Our ocean is at risk.
A new study by Stanford University researchers looked at a vast array of previous studies about the Pacific, and concludes that there's trouble in our Paradise.
(Image: The oceans report's cover. Credit: Center for Ocean Solutions.)
Interestingly, for anyone familiar with issues in the coastal ocean around Hawai'i, most of the conclusions won't come as a surprise: big issues include sewage and runoff from the land, habitat destruction, overfishing, invasive species, climate change.
In the Islands, think of clouds of sediment pouring into the sea after a heavy rain. Think of dredged reefs and ships aground. Think of why you can't count on catching dinner on a shoreline fishing trip. And think of the tangles of invasive limu choking Kane'ohe Bay. Think of eroding beaches and dying corals.
The study by the Center for Ocean Solutions is “Pacific Ocean Synthesis: Scientific Literature Review of Coastal and Ocean Threats, Impacts, and Solutions.” The Center for Ocean Solutions is managed by the Woods Center for the Environment, at Stanford University.
Primary report authors are Margaret Caldwell, Tegan Churcher Hoffmann, Steve Palumbi, Jessica Teisch, Chelsea Tu. It is available here: http://www.centerforoceansolutions.org/PacificSynthesis.pdf.
One of the issues with scientific research, of course, is that there are lots of researchers studying different pieces of the elephant, but seldom does anyone step back and view the whole elephant.
This report tries to do that.
It “summarizes and distills the scientific literature and highlights common trends in and around the Pacific Ocean regarding threats, impacts and solutions through the review of more than 3400 scientific articles and reports.”
The lead scientists got together and reviewed their work in Honolulu in August last year.
Among their findings: “a review of environmental threats across the Pacific Ocean shows remarkable similarity between the major problems experienced in poor and rich countries or territories alike, in densely settled areas and in rural zones, in populous countries and on small islands. Across these diverse areas, there are three pervasive and serious local threats: pollution from sewage and land runoff, habitat destruction, and overfishing and exploitation. We classify invasive species, which can be considered under both pollution and habitat destruction, as a fourth threat, in a category of its own.”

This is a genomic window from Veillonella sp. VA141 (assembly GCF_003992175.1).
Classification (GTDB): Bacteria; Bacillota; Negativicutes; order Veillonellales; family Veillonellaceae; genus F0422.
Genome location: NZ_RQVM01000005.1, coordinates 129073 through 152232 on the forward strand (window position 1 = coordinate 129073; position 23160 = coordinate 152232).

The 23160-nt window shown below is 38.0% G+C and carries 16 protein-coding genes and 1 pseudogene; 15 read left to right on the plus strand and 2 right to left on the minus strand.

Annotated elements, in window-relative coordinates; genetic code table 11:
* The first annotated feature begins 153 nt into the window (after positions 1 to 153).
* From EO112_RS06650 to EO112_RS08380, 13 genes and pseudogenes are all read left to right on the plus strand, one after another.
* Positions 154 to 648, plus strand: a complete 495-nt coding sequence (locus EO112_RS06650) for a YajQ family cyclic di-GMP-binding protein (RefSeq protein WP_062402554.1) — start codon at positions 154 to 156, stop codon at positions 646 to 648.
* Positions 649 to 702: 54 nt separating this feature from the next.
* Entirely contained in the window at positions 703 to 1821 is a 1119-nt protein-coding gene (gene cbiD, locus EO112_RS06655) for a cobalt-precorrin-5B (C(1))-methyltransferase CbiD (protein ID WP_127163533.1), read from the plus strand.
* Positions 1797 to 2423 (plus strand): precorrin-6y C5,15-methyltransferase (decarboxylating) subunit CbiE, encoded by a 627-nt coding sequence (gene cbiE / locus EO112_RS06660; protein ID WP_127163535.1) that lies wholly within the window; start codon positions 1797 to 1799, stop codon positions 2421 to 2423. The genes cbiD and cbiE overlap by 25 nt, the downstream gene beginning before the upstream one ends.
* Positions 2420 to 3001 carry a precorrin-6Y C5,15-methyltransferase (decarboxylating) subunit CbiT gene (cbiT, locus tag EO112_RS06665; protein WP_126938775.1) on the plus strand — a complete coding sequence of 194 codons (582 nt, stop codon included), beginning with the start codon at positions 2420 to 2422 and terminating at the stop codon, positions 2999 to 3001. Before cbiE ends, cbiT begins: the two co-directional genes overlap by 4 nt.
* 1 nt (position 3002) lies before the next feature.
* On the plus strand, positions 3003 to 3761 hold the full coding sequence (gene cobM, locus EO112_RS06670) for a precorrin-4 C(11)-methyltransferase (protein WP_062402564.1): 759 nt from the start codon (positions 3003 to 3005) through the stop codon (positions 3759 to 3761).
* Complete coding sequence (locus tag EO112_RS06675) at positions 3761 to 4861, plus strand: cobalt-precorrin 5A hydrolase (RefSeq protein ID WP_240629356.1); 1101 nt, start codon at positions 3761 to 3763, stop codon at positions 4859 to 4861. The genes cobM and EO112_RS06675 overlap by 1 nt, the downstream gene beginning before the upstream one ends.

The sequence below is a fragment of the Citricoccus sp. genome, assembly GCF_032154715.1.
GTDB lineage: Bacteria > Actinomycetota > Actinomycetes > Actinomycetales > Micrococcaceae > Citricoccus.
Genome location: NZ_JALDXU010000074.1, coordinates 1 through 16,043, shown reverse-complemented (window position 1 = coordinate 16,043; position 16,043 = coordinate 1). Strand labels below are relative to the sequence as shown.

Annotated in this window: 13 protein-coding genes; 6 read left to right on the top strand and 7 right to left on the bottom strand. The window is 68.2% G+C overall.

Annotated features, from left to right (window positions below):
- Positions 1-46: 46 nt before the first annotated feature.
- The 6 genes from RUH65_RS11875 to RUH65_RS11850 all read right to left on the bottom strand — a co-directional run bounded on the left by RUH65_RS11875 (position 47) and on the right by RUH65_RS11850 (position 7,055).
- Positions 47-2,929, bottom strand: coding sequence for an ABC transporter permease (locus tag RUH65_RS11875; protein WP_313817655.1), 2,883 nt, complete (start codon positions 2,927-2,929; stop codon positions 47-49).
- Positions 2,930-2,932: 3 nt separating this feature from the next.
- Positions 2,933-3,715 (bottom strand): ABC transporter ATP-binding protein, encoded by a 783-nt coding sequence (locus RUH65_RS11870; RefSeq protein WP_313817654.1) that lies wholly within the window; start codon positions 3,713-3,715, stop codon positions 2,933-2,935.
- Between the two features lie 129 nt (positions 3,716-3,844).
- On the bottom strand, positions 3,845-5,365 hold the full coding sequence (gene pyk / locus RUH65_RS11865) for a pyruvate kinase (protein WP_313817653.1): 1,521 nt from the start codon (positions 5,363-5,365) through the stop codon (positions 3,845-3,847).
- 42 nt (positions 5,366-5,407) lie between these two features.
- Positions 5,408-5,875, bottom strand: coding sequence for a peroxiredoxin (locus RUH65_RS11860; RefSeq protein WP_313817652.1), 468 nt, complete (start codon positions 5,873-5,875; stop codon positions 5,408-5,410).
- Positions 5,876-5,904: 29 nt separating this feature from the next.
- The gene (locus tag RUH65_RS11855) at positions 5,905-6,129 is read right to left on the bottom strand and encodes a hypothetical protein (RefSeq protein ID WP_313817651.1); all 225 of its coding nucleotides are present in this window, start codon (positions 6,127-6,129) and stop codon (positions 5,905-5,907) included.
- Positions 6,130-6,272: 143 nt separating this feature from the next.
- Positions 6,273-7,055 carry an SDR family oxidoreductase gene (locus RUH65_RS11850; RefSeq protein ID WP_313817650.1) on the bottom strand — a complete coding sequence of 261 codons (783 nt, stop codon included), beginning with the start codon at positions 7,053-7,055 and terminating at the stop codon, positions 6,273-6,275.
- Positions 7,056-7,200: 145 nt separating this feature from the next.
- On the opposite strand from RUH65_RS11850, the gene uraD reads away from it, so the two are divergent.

The final big one, of course, is climate change, which “imperils all Pacific ecosystems.”
An H1N1 “swine” flu analogy may be appropriate here. Ultimately, when people die of this generally mild flu, it's because its symptoms are piled on top of pre-existing medical conditions. Most otherwise healthy folks can handle a flu.
Same with the oceans.
“When marine life is subjected to multiple stressors, including pollution, habitat destruction, overfishing, and climate change, populations of ecologically and economically important species can collapse, from coral reefs to kelp forests to cold water deep seas. In this sense, global climate change is coming at the worst possible time, when many communities around the Pacific—both human and ecological—are threatened by other major problems,” the report's abstract says.
Its recommendations are to act globally on global issues, like climate change, and locally to create a sustainability ethic for local issues, like runoff and overfishing.
© Jan TenBruggencate 2009